Author(s): Akerstedt T, Peters B, Anund A, Kecklund G
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Abstract Driving in the early morning is associated with increased accident risk affecting not only professional drivers but also those who commute to work. The present study used a driving simulator to investigate the effects of driving home from a night shift. Ten shift workers participated after a normal night shift and after a normal night sleep. The results showed that driving home from the night shift was associated with an increased number of incidents (two wheels outside the lane marking, from 2.4 to 7.6 times), decreased time to first accident, increased lateral deviation (from 18 to 43 cm), increased eye closure duration (0.102 to 0.143 s), and increased subjective sleepiness. The results indicate severe postnight shift effects on sleepiness and driving performance.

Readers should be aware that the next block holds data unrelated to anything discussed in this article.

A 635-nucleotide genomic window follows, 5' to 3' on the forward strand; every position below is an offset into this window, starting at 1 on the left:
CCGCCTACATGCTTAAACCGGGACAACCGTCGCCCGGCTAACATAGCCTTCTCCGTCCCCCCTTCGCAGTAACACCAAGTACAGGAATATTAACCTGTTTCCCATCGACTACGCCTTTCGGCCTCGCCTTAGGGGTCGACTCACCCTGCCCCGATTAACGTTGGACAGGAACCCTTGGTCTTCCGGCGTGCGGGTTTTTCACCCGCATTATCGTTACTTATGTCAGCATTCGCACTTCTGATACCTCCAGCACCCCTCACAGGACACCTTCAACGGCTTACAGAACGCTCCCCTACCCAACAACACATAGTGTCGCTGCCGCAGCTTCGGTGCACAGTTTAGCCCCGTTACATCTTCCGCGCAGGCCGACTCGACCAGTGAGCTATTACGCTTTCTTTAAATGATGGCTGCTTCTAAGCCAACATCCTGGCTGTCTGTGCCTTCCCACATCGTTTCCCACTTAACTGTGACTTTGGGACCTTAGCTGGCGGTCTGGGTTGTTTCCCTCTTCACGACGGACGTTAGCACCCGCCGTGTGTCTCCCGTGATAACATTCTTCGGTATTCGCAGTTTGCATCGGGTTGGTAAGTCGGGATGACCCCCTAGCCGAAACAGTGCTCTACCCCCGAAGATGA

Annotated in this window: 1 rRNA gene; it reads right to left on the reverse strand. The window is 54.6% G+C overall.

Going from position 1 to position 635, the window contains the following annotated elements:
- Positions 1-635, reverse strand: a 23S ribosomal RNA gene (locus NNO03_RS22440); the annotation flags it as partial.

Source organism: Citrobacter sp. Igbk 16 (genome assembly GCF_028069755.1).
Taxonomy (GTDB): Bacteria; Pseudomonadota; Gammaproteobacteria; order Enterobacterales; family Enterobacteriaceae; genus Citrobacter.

This article was published in J Sleep Res
and referenced in Journal of Ergonomics